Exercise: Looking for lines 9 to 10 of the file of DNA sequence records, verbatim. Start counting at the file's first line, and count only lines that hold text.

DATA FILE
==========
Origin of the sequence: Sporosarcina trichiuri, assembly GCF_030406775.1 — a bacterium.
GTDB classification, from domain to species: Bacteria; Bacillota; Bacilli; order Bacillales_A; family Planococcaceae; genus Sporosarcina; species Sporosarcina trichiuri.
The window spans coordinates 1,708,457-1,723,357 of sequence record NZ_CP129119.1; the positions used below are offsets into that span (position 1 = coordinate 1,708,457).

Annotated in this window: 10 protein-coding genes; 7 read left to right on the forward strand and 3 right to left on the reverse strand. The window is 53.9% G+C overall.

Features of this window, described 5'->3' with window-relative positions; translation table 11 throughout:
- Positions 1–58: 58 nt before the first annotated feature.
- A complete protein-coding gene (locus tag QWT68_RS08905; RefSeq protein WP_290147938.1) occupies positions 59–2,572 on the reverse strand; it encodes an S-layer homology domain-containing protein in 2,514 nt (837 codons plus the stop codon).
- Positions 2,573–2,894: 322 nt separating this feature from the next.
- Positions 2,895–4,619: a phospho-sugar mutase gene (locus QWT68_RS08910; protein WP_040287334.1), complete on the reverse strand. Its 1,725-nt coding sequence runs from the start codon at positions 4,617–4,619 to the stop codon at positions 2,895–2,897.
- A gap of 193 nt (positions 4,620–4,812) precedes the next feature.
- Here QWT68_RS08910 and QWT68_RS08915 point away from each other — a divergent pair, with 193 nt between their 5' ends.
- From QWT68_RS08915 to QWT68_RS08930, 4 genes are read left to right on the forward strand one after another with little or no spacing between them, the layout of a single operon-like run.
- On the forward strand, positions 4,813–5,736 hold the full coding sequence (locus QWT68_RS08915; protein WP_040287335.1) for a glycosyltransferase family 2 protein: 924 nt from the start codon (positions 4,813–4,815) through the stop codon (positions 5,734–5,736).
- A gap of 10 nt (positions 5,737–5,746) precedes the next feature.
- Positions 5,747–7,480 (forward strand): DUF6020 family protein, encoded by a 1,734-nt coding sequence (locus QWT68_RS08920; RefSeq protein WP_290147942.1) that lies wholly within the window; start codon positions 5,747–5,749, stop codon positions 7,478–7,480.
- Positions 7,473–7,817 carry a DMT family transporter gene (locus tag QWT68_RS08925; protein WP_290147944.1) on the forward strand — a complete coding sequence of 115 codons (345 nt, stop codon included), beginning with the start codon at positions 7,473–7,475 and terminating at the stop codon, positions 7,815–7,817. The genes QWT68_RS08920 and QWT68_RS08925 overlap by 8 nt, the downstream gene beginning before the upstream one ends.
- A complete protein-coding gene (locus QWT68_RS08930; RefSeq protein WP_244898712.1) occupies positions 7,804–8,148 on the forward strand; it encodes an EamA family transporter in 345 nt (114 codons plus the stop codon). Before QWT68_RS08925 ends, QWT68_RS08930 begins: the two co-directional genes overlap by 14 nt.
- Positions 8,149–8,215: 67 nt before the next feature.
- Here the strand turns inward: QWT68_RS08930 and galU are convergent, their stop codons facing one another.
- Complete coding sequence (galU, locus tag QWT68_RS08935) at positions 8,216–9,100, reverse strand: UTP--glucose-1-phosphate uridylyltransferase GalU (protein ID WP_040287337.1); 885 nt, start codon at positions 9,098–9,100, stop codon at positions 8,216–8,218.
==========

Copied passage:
- Positions 2,895–4,619: a phospho-sugar mutase gene (locus QWT68_RS08910; protein WP_040287334.1), complete on the reverse strand. Its 1,725-nt coding sequence runs from the start codon at positions 4,617–4,619 to the stop codon at positions 2,895–2,897.
- A gap of 193 nt (positions 4,620–4,812) precedes the next feature.